Boeing Co. will turn 100 years old during this week’s Farnborough International Airshow in England, but rival Airbus is doing most of the celebrating.
France-based Airbus notched 288 orders for commercial planes during the first three days of the air show, which ends Sunday. That is more than the 179 orders Boeing tallied during the period, according to the aviation news and data firm FlightGlobal.
Those figures don’t include options for future orders. Airbus also leads Boeing in that category, 115 to 1.
Boeing — which celebrates its 100th anniversary on Friday — holds the edge in wide-body orders, including those for the 787 Dreamliner it makes in North Charleston and Everett, Wash. Ruili Airlines, a low-cost carrier based in China, said Wednesday it ordered six 787-9 models to establish long-range services to complement its fleet of single-aisle planes.
“With our base in Yunnan province, Ruili Airlines is positioned to help build Yunnan as the gateway between Southwest China and the rest of the world,” Ma Zhanwei, chairman of Ruili Airlines, said in a statement. “The right size, long range, competitive fuel efficiency, as well as passenger-appealing edge of the 787-9 make it an ideal fit in facilitating our international expansion plans.”
Donghai Airlines, another Chinese carrier, ordered five 787-9s while TUI, a German tourism charter bought one 787-9. Both sales took place Tuesday. In addition, Donghai ordered 25 of Boeing’s 737 MAX8 single-aisle planes.
Single-aisle aircraft have dominated the order activity at this year’s show.
Malaysia’s AirAsia placed the biggest order — a $12.6 billion commitment to buy 100 Airbus A321 neo planes with an option for 100 more. India-based low-cost carrier Go Air signed a memorandum of understanding to buy 72 of the French planemaker’s A320 neo planes. And Synergy Group — the major shareholder in Avianca Holdings, with eight airlines in four countries — finalized a purchase of 62 A320 neo planes.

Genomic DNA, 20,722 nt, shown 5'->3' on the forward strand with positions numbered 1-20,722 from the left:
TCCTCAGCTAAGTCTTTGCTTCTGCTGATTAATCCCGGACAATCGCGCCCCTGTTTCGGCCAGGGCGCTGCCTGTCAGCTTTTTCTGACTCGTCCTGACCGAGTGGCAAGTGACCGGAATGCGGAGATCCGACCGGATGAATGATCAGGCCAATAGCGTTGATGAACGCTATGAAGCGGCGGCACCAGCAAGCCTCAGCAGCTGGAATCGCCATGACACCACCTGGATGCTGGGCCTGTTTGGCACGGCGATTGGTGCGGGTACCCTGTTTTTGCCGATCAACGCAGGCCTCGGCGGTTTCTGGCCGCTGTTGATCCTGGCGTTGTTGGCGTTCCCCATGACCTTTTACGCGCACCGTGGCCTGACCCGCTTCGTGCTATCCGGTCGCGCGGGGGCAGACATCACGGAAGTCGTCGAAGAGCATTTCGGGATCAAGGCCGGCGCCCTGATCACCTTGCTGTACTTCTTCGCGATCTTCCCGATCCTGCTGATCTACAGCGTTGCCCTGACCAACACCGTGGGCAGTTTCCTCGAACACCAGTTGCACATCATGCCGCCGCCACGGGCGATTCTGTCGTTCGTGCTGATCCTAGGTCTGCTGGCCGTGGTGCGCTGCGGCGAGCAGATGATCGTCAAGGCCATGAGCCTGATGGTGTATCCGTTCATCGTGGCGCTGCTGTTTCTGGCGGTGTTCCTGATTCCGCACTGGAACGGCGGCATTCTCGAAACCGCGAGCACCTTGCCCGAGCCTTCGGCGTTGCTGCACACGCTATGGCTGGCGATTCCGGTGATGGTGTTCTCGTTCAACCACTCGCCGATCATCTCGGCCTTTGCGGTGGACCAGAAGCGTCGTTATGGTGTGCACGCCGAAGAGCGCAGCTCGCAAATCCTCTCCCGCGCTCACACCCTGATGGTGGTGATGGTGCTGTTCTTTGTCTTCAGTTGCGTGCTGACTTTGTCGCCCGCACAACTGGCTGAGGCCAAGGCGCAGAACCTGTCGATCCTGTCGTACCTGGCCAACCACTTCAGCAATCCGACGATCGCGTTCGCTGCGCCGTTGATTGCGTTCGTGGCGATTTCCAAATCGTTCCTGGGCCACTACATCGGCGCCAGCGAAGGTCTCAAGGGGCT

China-based Xiamen Airlines has provided Boeing with its biggest single order to date, for 30 of the 737 MAX 200 single-aisle planes. The airline, which is already a 737 MAX customer, sees the MAX 200 as a fit for low-cost subsidiaries including Jiangxi Airlines and Hebei Airlines.
Ruili’s commitment to buy six Dreamliners was one of three Boeing deals on Wednesday. Air Europa also ordered 20 of the company’s 737 MAX planes while Egypt Air ordered nine 737-800 planes.
Ruili first announced an intent to order the six 787-9s in May at a ceremony for the airline’s two-year anniversary.
Ray Conner, president and CEO of Boeing Commercial Airplanes, said in a statement the Dreamliners will let Ruili “operate long-haul services to destinations as far as America and Europe.”
Established in February 2014, Ruili operates a fleet of nine 737 airplanes on 16 domestic routes with 46 daily departures. The startup carrier plans to expand its fleet to 70 airplanes by the end of 2025.
The 787-9, made of composite materials, carries 290 passengers and has a range of 7,635 nautical miles while using 20 percent less fuel than older aircraft.
Reach David Wren at 843-937-5550 or on Twitter at @David_Wren_